Jeez; the GS dogs have really gotten up there in price. I remember when I got back into the hobby there were a gazillion unsold listings at like $300 each lol. The growth on those has really outpaced that of any other gold star.
Awesome thread idea, btw! Oh, and my favorite gold stars are probably Latios, Rayquaza, Groudon, and the Hoenn starters. Tough to choose lol. There isn’t a single bad gold star. As far as shinings go, I’d say my favorite is Gyarados. Haven’t put much thought into those, though.
Shining Kabutops & Mewtwo only cards on that list that HIT me, with that I NEED THAT. They are all amazing cards, but those two just got me like OHHH. Don’t know why but gold stars never really ruffled my feathers the same way, but mew is defiantly my favorite.
Whats interesting is how much frequency there is for Gold star sales, many of the cards listed haven’t even sold a single copy in PSA 10 this year which strengthens the view that they are much rarer then other cards but also that they are being held within collections rather then being flipped.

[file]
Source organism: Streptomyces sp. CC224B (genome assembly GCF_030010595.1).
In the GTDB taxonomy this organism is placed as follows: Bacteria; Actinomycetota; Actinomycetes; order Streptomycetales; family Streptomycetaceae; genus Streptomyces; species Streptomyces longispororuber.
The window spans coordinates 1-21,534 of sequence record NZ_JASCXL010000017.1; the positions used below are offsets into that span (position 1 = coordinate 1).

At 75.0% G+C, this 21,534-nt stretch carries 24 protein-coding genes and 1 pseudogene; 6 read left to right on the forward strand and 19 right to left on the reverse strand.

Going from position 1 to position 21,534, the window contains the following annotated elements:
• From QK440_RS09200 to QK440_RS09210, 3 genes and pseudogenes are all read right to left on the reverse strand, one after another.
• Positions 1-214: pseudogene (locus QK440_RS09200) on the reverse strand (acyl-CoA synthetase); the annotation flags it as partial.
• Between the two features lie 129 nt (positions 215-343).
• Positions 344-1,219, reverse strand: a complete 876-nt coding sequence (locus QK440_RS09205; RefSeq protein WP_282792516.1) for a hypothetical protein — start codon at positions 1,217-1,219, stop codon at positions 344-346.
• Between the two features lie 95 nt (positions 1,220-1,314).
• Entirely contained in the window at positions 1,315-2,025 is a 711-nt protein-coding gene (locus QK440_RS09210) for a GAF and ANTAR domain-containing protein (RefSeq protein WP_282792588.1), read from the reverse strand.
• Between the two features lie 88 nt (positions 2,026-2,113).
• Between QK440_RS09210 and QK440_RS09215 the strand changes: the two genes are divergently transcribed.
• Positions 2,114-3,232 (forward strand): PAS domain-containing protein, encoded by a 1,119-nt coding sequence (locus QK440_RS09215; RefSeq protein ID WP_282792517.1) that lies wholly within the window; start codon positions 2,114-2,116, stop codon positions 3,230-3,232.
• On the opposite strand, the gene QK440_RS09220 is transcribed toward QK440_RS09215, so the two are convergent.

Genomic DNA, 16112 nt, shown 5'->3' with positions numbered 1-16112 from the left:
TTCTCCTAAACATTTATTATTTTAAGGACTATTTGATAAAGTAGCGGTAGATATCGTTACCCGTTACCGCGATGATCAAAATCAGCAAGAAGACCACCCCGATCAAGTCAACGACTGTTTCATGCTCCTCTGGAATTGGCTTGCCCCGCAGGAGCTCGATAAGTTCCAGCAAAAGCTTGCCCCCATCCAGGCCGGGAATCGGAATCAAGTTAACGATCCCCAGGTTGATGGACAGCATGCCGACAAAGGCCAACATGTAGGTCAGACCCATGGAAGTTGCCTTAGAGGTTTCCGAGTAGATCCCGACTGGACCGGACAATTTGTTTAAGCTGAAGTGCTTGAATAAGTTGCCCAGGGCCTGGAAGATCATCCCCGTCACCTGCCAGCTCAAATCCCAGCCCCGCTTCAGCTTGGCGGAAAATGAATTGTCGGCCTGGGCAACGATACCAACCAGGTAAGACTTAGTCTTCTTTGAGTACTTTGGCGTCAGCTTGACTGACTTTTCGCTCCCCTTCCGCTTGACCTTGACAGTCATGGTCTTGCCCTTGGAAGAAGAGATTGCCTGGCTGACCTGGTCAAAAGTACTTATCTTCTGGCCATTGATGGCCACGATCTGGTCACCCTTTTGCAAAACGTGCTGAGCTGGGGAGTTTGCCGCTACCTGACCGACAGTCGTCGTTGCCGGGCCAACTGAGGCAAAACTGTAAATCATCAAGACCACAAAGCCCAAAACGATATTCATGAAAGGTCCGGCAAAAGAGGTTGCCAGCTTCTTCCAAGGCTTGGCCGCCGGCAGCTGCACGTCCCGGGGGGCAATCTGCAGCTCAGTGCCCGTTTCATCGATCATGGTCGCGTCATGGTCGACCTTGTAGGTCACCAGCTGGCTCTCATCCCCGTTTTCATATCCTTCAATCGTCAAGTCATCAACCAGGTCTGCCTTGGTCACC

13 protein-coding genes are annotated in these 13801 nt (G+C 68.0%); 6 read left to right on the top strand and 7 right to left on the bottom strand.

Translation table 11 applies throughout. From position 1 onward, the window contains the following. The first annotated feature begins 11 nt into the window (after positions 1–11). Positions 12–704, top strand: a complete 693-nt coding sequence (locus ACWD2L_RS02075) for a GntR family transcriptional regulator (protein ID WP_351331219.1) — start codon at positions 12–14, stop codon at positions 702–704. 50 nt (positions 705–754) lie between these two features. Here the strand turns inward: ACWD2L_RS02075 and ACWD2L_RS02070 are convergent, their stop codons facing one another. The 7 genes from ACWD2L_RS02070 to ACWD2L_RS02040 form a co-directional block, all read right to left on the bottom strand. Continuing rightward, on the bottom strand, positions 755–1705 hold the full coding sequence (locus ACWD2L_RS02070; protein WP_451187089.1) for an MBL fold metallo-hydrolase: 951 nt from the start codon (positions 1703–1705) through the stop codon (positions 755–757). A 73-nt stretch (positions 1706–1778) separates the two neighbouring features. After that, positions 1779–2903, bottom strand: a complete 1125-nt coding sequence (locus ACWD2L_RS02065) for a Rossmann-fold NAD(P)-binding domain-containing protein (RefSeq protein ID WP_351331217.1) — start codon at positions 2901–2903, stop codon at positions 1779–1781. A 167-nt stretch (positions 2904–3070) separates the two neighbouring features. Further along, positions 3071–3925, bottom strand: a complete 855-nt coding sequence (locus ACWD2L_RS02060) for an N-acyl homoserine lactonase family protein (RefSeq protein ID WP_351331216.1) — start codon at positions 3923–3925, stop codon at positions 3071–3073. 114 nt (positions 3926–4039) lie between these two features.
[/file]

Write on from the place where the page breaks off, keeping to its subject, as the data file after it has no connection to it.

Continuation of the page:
Could really see some of these cards holding there values over time as some of these Gold Stars on a % basis have also lagged in price growth which is interesting.
The entire low pop of vintage cards is surprising, considering the year we’ve been through. You’d think that these price increases motivate anyone and their mother to grade their cards. And they probably do! So if this year led only to such a miniscule increase in PSA 10s, there won’t be that much more in existence. Which is crazy, considering the millions of cards that were originally printed.
Yeah, I checked PokémonPrice for the pop - over - time tracker. 8s and 9s have had movement last year with gold stars but it’s crazy how much the psa 10 pop has stagnated / trickled since 2019 vs many other set cards.
They didn’t print millions of each gold star, though. Significantly fewer than that. More like a 5 figure amount of each. Let’s say for the sake of argument that they printed 50,000 Mudkip gold stars. 99% of those were opened back in 2004/2005. And of those, almost all of them were opened by 5-13 year olds. And how many 5-13 year olds preserved cards in pristine condition, let alone for nearly two decades?
When you think about it like that, it makes sense why the pops are as low as they are. There just aren’t that many gem mint copies of these left. And there’s just not that much sealed product left. So the pops are organically low and will assumedly remain that way (although I’m sure they’ll grow a bit over a time).